After student protests ensued at UW-Stevens Point, the university announced last week that a counterproposal is being drafted to address a controversial plan which would eliminate 13 humanities majors while adding or expanding 16 STEM programs at the school.
UW-Stevens Point students participated in a protest and sit-in on March 21 where they gave a letter to Chancellor Bernie Patterson asking for a task force to draft a counterproposal.
The university accepted their request and their shared governance group, UW-Stevens Point Common Council, has tasked the Academic Affairs Committee to draw up a counterproposal — which looks to cap the humanities cuts — by early May.
After initial pushback from faculty and staff, Patterson wrote a piece in the Stevens Point Journal to justify the university’s proposed cuts.
In a statement about the original proposal, UW-Stevens Point would shift resources from programs with lower enrollment to expand programs with “high-demand career paths” to try and maintain enrollment. Coupled with a $4.5 million deficit and less state funding, Patterson said in the op-ed that the university has done all it can — with the exception of cutting programs — to deal with the debt.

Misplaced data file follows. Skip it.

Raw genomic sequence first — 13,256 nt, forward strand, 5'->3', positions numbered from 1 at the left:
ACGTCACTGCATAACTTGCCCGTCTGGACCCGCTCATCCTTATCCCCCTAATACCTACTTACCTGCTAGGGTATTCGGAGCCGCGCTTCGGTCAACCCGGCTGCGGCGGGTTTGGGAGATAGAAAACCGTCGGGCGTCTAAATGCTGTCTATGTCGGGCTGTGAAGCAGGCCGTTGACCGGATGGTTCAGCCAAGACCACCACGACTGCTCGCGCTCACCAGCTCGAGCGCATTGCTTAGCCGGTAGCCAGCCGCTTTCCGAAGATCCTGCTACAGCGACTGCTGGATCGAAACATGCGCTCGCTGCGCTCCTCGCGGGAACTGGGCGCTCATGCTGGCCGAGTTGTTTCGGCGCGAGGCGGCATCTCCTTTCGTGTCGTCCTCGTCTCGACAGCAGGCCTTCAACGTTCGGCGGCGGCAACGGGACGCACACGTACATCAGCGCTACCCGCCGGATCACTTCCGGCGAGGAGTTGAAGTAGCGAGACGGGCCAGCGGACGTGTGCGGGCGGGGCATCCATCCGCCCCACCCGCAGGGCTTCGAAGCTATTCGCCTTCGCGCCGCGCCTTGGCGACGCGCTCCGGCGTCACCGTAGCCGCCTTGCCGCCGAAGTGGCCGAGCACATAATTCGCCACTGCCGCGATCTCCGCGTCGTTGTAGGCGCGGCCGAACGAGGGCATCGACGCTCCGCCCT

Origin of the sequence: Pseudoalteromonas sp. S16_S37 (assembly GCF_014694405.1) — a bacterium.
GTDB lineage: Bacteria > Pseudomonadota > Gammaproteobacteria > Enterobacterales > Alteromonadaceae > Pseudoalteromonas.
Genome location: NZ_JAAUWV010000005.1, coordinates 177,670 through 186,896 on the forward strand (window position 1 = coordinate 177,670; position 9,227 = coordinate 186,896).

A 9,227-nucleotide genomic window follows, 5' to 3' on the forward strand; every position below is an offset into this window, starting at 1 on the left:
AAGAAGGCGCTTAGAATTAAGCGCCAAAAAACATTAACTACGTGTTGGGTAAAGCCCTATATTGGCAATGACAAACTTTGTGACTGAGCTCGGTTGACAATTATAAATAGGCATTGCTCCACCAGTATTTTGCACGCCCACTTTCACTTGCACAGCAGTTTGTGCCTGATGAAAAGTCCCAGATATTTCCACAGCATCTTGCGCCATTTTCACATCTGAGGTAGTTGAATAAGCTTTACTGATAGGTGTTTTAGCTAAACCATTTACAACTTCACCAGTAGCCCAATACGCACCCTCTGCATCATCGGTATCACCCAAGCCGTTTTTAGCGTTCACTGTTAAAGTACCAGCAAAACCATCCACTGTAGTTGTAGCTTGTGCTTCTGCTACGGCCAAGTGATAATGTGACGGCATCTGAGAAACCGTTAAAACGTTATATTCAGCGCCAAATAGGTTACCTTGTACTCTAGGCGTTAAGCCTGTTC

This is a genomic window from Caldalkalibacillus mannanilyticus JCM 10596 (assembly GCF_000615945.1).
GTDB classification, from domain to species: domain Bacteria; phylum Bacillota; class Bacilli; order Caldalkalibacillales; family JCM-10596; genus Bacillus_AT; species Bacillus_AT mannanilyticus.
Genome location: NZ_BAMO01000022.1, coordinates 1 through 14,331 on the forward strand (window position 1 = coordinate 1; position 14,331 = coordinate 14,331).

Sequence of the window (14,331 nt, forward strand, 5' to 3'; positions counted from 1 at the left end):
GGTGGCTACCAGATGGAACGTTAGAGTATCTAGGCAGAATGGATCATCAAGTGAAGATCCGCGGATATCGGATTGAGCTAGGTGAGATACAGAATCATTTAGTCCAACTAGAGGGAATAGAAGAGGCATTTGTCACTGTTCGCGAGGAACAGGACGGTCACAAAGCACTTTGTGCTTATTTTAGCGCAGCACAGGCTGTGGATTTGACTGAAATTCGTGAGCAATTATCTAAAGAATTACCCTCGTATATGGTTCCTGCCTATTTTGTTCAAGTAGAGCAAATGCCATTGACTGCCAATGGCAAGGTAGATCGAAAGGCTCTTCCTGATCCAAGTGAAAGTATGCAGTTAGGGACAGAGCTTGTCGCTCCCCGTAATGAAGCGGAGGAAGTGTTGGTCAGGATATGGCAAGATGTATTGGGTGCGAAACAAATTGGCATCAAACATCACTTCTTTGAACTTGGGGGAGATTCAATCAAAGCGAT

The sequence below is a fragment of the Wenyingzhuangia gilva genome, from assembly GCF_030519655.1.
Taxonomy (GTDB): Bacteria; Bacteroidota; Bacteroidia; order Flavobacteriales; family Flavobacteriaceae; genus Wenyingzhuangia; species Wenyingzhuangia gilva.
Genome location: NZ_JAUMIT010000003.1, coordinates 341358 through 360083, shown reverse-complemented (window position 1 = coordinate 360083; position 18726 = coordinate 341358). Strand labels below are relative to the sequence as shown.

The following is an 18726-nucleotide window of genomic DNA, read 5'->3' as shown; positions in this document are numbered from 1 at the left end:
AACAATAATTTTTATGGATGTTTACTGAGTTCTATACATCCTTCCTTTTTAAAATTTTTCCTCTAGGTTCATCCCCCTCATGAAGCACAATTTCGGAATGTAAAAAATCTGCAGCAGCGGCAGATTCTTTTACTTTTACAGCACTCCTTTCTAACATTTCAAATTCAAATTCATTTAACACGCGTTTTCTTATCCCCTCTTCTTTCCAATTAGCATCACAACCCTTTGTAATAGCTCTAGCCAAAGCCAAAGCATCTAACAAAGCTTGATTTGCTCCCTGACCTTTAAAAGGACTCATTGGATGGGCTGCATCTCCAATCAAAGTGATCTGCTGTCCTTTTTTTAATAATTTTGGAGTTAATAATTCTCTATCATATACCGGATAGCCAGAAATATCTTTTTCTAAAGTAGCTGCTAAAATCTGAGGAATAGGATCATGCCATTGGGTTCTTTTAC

“We have implemented cost-savings, increased workloads, raised class sizes, reduced administrative spending, and nearly eliminated budgets for supplies, equipment, technology and facilities,” Patterson said. “We have restricted travel and professional development, reduced students activities, and declined for years to invest in salaries for our faculty, 95 percent of whom are paid below national averages.”
However, Patterson’s article was not enough to satisfy faculty, staff and students. Although the campus’s College Republicans chapter supported the university after the initial announcement, shortly after the article, over 20 national societies penned a letter in opposition, calling on Patterson to reconsider the plan, humanities degrees have comparable employment and job satisfaction rates, according to the data from the American Academy of Arts and Sciences.
“Access to humanities studies is essential for all students, no matter their career paths, as is the opportunity to major in these disciplines,” the letter stated. “It is deeply misguided to eliminate humanities majors based on an inaccurate presumption that they do not prepare students for high-demand careers.”